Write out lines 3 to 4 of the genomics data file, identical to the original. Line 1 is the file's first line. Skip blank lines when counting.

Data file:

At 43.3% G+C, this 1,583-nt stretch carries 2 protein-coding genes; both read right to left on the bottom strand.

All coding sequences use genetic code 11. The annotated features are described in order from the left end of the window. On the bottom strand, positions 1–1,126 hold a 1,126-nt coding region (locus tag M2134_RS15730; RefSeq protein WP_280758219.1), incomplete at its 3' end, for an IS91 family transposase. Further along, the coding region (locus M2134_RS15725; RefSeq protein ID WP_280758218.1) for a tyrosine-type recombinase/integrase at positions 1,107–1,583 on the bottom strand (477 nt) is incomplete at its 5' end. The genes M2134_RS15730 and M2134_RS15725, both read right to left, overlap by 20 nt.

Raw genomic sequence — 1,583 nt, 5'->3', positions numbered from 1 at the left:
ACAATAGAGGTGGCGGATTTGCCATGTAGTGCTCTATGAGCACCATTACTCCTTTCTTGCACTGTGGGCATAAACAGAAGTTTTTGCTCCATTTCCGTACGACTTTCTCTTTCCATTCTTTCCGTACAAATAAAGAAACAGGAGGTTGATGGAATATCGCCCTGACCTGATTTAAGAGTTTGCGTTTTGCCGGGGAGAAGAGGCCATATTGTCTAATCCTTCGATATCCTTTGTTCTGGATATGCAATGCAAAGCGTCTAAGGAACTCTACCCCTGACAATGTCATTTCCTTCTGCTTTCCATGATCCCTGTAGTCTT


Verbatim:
Raw genomic sequence — 1,583 nt, 5'->3', positions numbered from 1 at the left:
ACAATAGAGGTGGCGGATTTGCCATGTAGTGCTCTATGAGCACCATTACTCCTTTCTTGCACTGTGGGCATAAACAGAAGTTTTTGCTCCATTTCCGTACGACTTTCTCTTTCCATTCTTTCCGTACAAATAAAGAAACAGGAGGTTGATGGAATATCGCCCTGACCTGATTTAAGAGTTTGCGTTTTGCCGGGGAGAAGAGGCCATATTGTCTAATCCTTCGATATCCTTTGTTCTGGATATGCAATGCAAAGCGTCTAAGGAACTCTACCCCTGACAATGTCATTTCCTTCTGCTTTCCATGATCCCTGTAGTCTT